Tiger trying to fend off Generation Next

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While the golf world debates whether Tiger Woods will ever get back to being the dominant player he was, Rickie Fowler's the latest young gun to remind that the ultimate judge of that may well be Father Time.

Woods will be 35 this year; Fowler, who on Friday tied the 36-hole scoring record at the Memorial, is still 21.

They are of different generations, and Generation Next, with budding stars like Rory McIlroy, Ryo Ishikawa, Jason Day and Fowler coming into their own this year, has been signaling a changing of the guard.

Even Woods, sounding like an elder statesman, has noticed.

"My group of guys that I competed against, the Ernies, the Phils, the Vijays, the Gooses, we went at it for over a decade together, and so it's just a matter of these guys getting out there," he said.

"It's the same group of guys. You see they're all about the same age. It will be cool to see the next 10 years, how that all turns out.

"They're just getting started."

Fowler acknowledged that he was driven by his fellow young turks. He was especially inspired by McIlroy's runaway win last month at Quail Hollow and Ishikawa's 58 in Japan.

"I love to see guys like Rory and Ryo and the other young guys playing well. I think we can push each other to be the best that we can be," he said.

Woods, meanwhile, is having to settle for the best that he can be right now.

He began Friday seven shots off the lead, shot 69 -- his best outing since the Masters -- and yet finished the day 10 shots off Fowler's lead.

The confident young Southern Californian threw a six-under-par 66 at Muirfield Village to go with his first-round 65.

"Just being in contention the few times I have over the last eight months or so since I turned pro, this is by far the best that I've felt," said Fowler, who is remarkably calm in the spotlight.

Watching Fowler play with such youthful abandon reminds you that golf in some ways is a young man's game.

Over the years, scar tissue develops around old mental wounds, as Kenny Perry -- a two-time champion at Muirfield Village -- noted when he was asked about Fowler.

"He has no fear and the greens are perfect," Perry, who is 48, said.

"If you've got no fear and you can putt the golf ball, you're going to play well here.

"This is a young man's golf course, it really is.

"I've been out here so many times, I know where not to miss it. He doesn't know where not to miss it. He's just thinking about pins where I'm thinking I can't miss it left or right of the flag here. I end up playing a little too cautious."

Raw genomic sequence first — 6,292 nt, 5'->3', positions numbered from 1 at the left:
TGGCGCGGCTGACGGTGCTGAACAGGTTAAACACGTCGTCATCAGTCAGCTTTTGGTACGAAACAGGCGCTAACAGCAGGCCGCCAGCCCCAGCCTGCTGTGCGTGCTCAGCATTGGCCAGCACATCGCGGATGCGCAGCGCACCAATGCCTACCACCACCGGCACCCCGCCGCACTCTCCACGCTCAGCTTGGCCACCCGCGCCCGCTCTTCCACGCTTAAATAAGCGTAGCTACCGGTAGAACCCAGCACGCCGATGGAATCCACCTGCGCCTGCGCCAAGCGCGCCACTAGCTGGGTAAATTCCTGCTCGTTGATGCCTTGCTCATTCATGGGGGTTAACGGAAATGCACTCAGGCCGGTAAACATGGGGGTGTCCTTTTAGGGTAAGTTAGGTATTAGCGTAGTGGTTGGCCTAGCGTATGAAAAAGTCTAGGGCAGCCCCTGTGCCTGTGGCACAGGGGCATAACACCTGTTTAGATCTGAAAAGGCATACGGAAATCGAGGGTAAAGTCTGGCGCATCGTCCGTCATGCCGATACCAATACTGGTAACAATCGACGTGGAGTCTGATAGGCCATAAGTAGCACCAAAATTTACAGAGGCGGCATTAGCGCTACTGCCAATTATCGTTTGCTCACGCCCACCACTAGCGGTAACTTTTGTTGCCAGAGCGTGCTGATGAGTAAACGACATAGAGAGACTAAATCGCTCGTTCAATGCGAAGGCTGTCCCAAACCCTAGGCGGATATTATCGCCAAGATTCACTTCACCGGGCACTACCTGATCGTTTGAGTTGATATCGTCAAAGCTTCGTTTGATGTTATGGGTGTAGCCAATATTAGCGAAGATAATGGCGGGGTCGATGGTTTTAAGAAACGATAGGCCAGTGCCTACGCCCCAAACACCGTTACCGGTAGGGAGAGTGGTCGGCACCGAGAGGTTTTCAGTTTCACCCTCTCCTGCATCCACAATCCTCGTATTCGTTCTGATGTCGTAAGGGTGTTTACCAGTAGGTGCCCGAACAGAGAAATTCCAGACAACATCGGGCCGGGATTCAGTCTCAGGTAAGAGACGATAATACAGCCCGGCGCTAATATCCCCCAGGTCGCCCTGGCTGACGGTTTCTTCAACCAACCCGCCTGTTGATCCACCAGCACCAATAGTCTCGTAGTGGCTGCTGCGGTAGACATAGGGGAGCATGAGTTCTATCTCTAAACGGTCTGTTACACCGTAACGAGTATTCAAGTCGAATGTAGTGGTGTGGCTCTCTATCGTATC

While Fowler conceded he wasn't as aggressive as he was in college because the flags are put in more treacherous positions on the PGA Tour's greens, the former dirt bike racer is still hardly anyone's idea of cautious.

"I do hit a lot of drivers off the tees, and I go at a lot of pins," he said.

Woods, on the other hand, managed to hit away from a lot of pins, and not by choice.

As one wag of the press room noted, he's leading the field in fringes hit in regulation.

But these are baby steps for him.

Friday marked only his 11th competitive round of the year and he seems happy to be playing four rounds given his recent poor form.

"I hit more good shots today than I did yesterday and really putted well today," he said.

"It's a process."

After his round, Woods went to the range to work on his swing.

He set up at the far left of the range and worked alone, with only his longtime caddie Steve Williams watching.

Eventually, Steve Stricker joined Woods and they engaged in animated discussion about how to swing a club.

Earlier, Stricker said he wasn't offering Woods advice.

"He knows a ton about the game," he said, "I don't think there's a teacher out there that can possibly give the information that Tiger already has.

"He just hasn't played a lot. So that's always tough. He's working on a few things, I think, so that's always tough to do, too.

"He'll be fine."

Stricker, however, had played two rounds alongside Woods and knew all was not yet right.

"I don't think he's driving it like he would like to, but his iron play seems to be getting better," he said.

"His ability to score is still very good."

Woods fronted the media after his round -- as he has since his return at the Masters -- and largely went through the motions until he was asked about this year being the 30th anniversary of Caddyshack .

His eyes lit up at the chance to talk about his favorite movie, which he estimated he's watched "pretty close to a hundred [times] by now."

"It's the little things," he said, "That's what makes the movie so great."